While most people associate economic crime with embezzlement or the use of inside information, in reality some of the most common offenses involve tax fraud. Unfortunately, it is not that difficult to commit tax fraud unintentionally, which can lead to prosecution for a crime that the defendant did not even know he was committing. To help you navigate this complex area of law, we’ve compiled a list of some of the biggest differences between tax fraud and negligence. However, this list is not exhaustive, so if you are concerned that you have committed tax fraud, it is important that you speak to an experienced white collar crime attorney who can evaluate your case.
What qualifies as income tax fraud?
Income tax fraud involves the deliberate attempt to defraud the IRS or evade the tax law and can be committed by both individuals and companies. Some of the most common examples of tax fraud include:
- Not intentionally filing a tax return
- Intentional failure to pay the tax debt
- Hide, transfer or not report income
- Exaggerating deductions and exemptions
- Documents forgery
- Claiming personal expenses as business expenses
- False claims
- Filing false tax returns
The difference between tax fraud and mere negligence is a fine one, which means that many innocent people are accused of fraudulent tax-related activities. Also, even if an auditor or other tax official finds that a taxpayer was not trying to defraud the government, but negligently made a mistake in the documentation, the IRS can still fine the individual with 20 percent of the appropriate amount.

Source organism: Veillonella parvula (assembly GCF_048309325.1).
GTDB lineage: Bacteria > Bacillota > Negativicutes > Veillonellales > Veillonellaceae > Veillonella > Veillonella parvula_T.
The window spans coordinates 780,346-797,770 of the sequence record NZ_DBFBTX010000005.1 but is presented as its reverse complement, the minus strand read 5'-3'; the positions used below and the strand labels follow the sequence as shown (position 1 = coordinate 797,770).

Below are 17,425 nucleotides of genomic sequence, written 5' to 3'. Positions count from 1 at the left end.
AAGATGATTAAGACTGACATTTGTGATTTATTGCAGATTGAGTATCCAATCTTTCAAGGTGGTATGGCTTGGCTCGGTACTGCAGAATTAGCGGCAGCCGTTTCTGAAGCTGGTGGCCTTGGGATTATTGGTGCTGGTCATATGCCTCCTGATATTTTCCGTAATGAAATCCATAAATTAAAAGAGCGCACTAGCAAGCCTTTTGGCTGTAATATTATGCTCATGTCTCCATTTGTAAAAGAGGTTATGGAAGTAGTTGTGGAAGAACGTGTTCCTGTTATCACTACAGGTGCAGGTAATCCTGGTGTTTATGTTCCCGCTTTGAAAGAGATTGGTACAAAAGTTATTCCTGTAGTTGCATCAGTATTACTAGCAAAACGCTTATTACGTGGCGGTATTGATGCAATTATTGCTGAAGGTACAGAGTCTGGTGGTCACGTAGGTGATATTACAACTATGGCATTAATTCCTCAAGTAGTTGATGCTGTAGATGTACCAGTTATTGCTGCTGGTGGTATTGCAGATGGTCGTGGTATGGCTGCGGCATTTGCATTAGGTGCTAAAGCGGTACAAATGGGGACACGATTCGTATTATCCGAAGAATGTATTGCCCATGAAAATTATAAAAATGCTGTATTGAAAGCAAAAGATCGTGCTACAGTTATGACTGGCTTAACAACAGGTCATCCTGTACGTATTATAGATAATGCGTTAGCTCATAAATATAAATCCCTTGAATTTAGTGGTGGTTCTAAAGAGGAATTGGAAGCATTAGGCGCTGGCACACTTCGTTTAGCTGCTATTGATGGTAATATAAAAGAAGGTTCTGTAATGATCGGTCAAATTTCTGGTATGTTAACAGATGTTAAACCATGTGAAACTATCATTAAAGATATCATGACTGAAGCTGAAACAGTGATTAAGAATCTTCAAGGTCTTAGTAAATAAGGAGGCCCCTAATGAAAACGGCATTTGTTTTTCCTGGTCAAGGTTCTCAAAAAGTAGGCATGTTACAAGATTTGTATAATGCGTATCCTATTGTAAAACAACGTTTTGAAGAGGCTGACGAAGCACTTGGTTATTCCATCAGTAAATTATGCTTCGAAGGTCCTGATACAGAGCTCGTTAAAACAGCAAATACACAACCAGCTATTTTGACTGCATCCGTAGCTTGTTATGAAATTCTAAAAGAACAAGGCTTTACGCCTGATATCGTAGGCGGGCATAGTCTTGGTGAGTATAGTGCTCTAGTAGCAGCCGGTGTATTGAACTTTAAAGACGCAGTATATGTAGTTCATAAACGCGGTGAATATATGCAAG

The Treasury Department (IRS) has identified certain types of businesses or individuals that are more likely to commit tax fraud:
- Workers who get paid
- Self-employed taxpayers
- Restaurant owners
- Car dealers
Because the IRS looks so closely at these industries, it is especially important for those to be careful when filing their taxes. Failure to do so could result in allegations of tax fraud, followed by criminal penalties, fines and periods of incarceration.
The penalty that a defendant faces for tax fraud largely depends on the crime he or she is accused of committing. For example, trying to avoid paying taxes is a serious crime and as such is punishable by a prison sentence of up to five years and a fine of $ 250,000 if the defendant is an individual, although corporations must pay a fine steepest of $ 500,000. Filing a false tax return is punishable by three years in prison, while deliberately not filing a tax return, providing information to the IRS, or paying taxes on time is a misdemeanor, which is punishable by a prison sentence of one year. year and a fine of $ 100,000 for individuals or $ 200,000 for companies.
Contact us today to speak to an economic crime attorney.
Contact us at (305) 670-9919 today to schedule a free evaluation of your case with a white collar crime attorney, Jeffrey S. Weiner, PA Criminal Defense Attorneys. Our Miami legal team is ready to assist you immediately.